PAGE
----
On this dayNov 05, 1862

U.S. Government Sentences Over 300 Dakota Men to Death

On November 5, 1862, a five-man territorial commission representing the U.S. government sentenced 303 Dakota men to death for their participation in the U.S.-Dakota War of 1862.

In the early 1800s, white settlers increasingly encroached upon the land of the Dakota people in Minnesota. To maintain peace, the Dakota agreed to a series of treaties, the first of which was signed in 1805, exchanging their land for the promise of financial payments and goods.

After the American Civil War began in 1861, the U.S. government failed to pay the money promised to the Dakota. This monetary deficit, coupled with further settler incursion onto Dakota hunting and farming lands, pushed the Dakota to the brink of starvation, prompting Dakota men to begin making incursions into white settlements for food in the summer of 1862.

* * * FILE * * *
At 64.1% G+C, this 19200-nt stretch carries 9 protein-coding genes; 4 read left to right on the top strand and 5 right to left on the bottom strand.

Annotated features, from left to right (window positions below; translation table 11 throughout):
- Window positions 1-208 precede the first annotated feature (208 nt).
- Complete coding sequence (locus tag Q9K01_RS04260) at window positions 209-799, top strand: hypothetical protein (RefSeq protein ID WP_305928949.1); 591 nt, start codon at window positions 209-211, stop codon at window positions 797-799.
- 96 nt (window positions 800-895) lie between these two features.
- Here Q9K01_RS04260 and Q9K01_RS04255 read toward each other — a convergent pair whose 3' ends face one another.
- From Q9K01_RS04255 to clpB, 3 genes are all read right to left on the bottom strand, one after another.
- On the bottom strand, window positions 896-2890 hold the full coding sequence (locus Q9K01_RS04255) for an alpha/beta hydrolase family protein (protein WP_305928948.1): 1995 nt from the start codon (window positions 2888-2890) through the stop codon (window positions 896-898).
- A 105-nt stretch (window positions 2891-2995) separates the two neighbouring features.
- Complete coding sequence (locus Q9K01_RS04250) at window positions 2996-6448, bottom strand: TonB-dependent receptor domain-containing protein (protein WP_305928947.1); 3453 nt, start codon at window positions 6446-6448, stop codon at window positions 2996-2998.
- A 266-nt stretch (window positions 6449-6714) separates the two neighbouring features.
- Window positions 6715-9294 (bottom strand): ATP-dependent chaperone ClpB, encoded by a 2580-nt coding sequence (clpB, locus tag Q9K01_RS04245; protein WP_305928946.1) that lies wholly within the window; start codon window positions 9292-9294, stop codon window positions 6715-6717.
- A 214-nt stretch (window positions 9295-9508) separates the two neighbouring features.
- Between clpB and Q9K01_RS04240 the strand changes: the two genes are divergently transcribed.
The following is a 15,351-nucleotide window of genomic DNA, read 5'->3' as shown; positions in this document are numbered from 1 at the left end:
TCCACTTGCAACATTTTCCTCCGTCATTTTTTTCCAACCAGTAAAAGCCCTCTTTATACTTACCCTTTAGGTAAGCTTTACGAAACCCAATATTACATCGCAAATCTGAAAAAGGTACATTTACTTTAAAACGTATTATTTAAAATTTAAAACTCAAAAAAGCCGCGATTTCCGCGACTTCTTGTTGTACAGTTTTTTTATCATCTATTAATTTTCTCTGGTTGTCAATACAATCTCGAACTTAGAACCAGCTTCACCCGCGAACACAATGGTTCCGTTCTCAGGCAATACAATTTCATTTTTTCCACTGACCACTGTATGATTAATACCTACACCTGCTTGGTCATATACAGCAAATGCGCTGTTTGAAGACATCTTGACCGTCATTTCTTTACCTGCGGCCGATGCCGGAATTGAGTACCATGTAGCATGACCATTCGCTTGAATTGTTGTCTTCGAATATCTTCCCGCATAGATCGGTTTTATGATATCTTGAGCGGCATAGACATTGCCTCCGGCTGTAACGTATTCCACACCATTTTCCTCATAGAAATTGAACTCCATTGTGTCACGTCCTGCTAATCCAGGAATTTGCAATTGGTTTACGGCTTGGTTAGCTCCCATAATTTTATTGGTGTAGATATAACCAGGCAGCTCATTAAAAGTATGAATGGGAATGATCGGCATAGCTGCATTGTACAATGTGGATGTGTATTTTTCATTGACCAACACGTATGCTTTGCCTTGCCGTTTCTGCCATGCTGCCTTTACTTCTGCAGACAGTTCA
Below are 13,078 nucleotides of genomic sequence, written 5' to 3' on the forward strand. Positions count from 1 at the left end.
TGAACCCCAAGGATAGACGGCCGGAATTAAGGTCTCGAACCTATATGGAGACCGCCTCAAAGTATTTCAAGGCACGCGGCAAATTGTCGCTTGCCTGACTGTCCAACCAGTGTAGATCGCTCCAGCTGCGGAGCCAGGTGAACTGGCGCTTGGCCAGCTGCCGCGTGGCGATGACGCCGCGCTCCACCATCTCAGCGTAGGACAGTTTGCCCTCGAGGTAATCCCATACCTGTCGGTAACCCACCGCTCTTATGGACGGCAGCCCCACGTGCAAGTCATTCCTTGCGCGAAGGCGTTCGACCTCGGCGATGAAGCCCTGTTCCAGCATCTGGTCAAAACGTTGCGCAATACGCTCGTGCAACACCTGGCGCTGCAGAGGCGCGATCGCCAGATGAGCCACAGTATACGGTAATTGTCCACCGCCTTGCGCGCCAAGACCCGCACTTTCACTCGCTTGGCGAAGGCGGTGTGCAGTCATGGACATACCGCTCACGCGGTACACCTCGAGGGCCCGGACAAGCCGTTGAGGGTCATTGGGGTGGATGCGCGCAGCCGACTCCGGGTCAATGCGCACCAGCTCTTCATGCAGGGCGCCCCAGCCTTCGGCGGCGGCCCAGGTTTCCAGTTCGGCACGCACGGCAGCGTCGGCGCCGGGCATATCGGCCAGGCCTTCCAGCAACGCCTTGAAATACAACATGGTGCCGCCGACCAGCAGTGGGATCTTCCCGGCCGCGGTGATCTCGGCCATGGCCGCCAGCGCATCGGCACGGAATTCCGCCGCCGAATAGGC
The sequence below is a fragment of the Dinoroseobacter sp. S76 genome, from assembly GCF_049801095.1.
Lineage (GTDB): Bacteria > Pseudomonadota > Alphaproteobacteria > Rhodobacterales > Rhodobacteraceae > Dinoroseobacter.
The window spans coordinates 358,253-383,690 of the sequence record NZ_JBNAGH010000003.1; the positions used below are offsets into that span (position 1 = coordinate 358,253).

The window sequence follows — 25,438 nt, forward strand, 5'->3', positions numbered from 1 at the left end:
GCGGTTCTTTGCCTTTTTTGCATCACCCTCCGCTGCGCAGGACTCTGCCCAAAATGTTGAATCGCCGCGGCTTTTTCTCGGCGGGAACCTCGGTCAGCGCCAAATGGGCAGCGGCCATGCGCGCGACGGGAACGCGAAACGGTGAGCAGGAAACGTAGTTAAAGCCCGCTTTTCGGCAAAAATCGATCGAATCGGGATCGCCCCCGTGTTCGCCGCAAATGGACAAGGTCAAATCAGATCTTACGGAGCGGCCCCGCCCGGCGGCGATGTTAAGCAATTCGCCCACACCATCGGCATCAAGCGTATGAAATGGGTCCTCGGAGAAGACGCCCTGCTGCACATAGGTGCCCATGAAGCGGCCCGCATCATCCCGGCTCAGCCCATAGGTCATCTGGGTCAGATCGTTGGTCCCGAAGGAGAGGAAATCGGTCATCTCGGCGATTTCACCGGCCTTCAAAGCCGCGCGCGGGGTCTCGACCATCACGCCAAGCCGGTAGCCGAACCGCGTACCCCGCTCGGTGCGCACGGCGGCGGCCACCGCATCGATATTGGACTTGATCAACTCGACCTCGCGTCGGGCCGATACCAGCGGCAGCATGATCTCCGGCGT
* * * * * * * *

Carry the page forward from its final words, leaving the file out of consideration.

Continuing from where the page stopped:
In response, the U.S. organized a military force composed of federal troops and local militia, and the conflict escalated. Outnumbered, the Dakota forces surrendered in September of 1862. Over 2,000 Dakota were taken into custody.

On November 5, 1862, a territorial commission composed of five military officers sentenced the captured Dakota men accused of participating in the war. Of the nearly 500 Dakota tried, 303 were sentenced to be executed. These men had no access to lawyers, and some of the trials lasted fewer than five minutes. After ordering a review of the trial records, President Abraham Lincoln commuted all but 39 of the death sentences; the execution of the condemned Dakota men on December 26, 1862, remains the largest single mass execution in American history.

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